East Hampton Town to Move Forward on Christ Church Green Acquisition

The small parcel of parkland located just south of the Christ Episcopal Church in Sag Harbor. Michael Heller photo
The small parcel of parkland located just south of the Christ Episcopal Church in Sag Harbor. Michael Heller photos

By Mahreen Khan

The East Hampton Town Board will buy the green next to the Christ Episcopal Church at the corner of Hampton and High streets, board members agreed on Thursday, July 6. Following a public hearing on the purchase, the town board passed a resolution to buy the 0.3-acre parcel for $520,000 through its Community Preservation Fund.

Sag Harbor Mayor Sandra Schroeder encouraged the town to buy the property, citing a letter the village board had sent to the town board last month. “It’s an enthusiastic support for this acquisition for our village to remain as open space,” she said during Thursday’s public hearing. The mayor said the acquisition would not only help the church and its members, but also the children of the community.

Sag Harbor Village Mayor Sandra Schroeder argues in favor of the purchase of the parcel adjacent to Christ Episcopal Church in Sag Harbor, during the East Hampton Town Board monthly meeting.

“We want it as a passive park,” Mayor Schroeder said of the parcel, which is sometimes referred to as the Upper Lawn or Upper Meadow. “The most development we can ever foresee is a bench, maybe.”

“At the request of the mayor and trustees, we are considering acquisition to prevent further development in a densely-populated neighborhood with very few opportunities to preserve an open area for passive recreational purposes,” said Scott Wilson, the town’s director of Land Acquisitions and Management.

Two Springs residents also weighed in. Martin Drew questioned whether the property could be developed into a parking lot and was told it was not being considered. David Buda also sought clarification on the purpose of the acquisition.

The board agreed to amend its CPF project plan to allow the property to be used by the church for traditional events such as its annual Easter egg hunt, its Blessing of the Animals ceremony and outdoor summer movie nights.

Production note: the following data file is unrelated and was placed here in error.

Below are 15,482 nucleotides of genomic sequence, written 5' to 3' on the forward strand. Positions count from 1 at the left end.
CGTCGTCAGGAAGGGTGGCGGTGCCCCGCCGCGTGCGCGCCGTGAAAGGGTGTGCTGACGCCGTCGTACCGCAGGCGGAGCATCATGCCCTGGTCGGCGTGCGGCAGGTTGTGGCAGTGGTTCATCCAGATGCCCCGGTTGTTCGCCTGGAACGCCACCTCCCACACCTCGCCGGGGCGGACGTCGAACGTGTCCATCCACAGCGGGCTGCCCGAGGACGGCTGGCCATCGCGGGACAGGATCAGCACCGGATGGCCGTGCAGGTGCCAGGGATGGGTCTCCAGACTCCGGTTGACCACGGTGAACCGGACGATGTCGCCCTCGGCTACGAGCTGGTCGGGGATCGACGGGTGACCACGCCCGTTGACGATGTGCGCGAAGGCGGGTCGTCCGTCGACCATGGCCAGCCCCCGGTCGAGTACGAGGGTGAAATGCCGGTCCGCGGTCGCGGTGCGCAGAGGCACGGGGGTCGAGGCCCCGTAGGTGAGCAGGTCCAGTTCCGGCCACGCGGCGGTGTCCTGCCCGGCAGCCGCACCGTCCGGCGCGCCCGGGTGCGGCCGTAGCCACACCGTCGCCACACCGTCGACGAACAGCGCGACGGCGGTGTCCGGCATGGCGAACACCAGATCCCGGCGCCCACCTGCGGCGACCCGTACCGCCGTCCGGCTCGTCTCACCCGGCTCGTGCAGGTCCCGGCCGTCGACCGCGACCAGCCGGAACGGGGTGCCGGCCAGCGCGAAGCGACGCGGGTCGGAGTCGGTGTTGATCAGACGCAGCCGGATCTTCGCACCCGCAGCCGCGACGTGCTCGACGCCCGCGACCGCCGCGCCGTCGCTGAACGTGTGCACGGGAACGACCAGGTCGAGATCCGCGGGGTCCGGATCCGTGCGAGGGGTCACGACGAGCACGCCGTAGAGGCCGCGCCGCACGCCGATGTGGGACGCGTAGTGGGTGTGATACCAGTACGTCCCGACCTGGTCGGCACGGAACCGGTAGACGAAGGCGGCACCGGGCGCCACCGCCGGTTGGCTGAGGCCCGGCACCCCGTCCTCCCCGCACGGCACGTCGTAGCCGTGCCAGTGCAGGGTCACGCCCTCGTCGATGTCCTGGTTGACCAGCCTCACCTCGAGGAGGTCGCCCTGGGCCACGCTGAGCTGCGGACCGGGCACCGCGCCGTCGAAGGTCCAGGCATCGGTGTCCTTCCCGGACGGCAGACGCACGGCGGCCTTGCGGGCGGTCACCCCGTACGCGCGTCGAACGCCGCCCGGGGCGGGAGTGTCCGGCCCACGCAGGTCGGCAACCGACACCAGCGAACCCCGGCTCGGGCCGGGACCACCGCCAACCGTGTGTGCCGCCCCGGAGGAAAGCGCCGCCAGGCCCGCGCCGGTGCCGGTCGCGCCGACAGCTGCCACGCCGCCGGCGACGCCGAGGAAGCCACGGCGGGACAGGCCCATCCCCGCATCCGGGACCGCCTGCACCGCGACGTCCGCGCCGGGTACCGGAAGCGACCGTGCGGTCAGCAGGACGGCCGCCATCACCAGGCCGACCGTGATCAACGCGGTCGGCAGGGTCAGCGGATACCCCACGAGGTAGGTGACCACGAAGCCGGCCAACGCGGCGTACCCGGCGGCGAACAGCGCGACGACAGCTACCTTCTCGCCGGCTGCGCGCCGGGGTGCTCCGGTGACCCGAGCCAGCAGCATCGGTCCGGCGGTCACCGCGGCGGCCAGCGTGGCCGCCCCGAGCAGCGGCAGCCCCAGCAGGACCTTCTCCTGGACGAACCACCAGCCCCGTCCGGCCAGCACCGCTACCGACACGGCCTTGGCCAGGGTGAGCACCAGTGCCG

“We’ve had informal meetings with the village and they didn’t seem to think that was a problem,” Christopher Kelley, the church’s treasurer and attorney, said. Mr. Kelley said that if all else were to fail, the church could apply for a permit as residents of the village looking to host those activities in a public park.

Before the sale is completed, the diocese will work with the town on a management plan to determine who will be responsible for the care of the property upon its change of ownership.

“We hope to get it done by the end of this year,” Mr. Kelley said. “It’s going to require an application to the village of Sag Harbor to divide off that piece and the contract with the town will be contingent on that.”

The church had first asked Sag Harbor Village to possibly buy the property – which was previously owned by the Aldrich family until it was given to the church in the 1930s – in an April 14, 2016 letter from Mr. Kelley. In the letter, Mr. Kelley cited its use as a village resource. Last May, the village board placed the property on its CPF wish list, and on June 25 and June 28, 2016, the church held listening circles with parish members to discuss the plan.

The proceeds of the sale, once finalized, will be directed to an endowment where revenue will be used to bring back a commercial kitchen space, Rev. Karen Campbell told the Express in June.

“What we’re looking at is possibly funding a new outreach program which will be for what we call a ‘community café,’” Mr. Kelley said. “It’s a place for people who are underserved by food service and need a hot meal each week. We’re hoping to be able to do that, while also adding to our endowment because we are reliant on the income our endowment produces to keep the doors open and keep the church functioning.”